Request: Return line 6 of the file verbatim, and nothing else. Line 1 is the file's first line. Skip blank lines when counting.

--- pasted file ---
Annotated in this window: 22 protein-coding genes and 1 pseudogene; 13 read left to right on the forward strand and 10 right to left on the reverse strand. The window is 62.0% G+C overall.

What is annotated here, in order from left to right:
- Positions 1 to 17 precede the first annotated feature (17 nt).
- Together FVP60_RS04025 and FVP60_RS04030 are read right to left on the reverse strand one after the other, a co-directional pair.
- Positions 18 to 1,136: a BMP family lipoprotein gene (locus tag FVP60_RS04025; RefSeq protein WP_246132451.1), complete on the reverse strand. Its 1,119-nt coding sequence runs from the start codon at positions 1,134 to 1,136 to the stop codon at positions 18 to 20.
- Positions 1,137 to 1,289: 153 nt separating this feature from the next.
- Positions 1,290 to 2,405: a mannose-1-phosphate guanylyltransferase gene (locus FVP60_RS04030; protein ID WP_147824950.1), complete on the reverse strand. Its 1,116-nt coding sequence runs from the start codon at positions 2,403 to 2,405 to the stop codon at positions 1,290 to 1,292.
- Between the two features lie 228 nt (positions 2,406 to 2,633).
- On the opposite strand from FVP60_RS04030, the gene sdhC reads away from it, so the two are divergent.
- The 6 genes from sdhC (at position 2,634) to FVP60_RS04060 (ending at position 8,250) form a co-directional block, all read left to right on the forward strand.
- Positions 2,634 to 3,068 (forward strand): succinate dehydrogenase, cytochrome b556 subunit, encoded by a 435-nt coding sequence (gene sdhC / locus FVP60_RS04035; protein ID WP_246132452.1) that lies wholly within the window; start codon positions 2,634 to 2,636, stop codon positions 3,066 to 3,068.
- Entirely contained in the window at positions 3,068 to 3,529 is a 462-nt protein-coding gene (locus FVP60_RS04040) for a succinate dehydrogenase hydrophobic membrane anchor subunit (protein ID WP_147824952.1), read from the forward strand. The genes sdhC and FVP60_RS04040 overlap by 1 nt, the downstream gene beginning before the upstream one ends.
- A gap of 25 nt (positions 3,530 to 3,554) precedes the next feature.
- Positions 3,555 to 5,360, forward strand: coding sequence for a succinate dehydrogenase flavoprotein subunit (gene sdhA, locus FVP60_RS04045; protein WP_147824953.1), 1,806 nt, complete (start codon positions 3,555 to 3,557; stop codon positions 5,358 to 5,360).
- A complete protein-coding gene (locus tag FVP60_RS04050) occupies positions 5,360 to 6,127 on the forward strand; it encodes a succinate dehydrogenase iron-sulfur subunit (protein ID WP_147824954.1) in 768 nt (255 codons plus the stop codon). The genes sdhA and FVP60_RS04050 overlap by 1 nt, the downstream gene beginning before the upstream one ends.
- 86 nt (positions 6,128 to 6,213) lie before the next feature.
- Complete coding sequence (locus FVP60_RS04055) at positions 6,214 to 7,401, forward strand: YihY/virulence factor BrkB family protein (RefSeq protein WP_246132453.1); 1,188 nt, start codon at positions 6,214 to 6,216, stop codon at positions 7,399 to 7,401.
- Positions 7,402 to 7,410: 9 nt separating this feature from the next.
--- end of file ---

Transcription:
- Positions 1,137 to 1,289: 153 nt separating this feature from the next.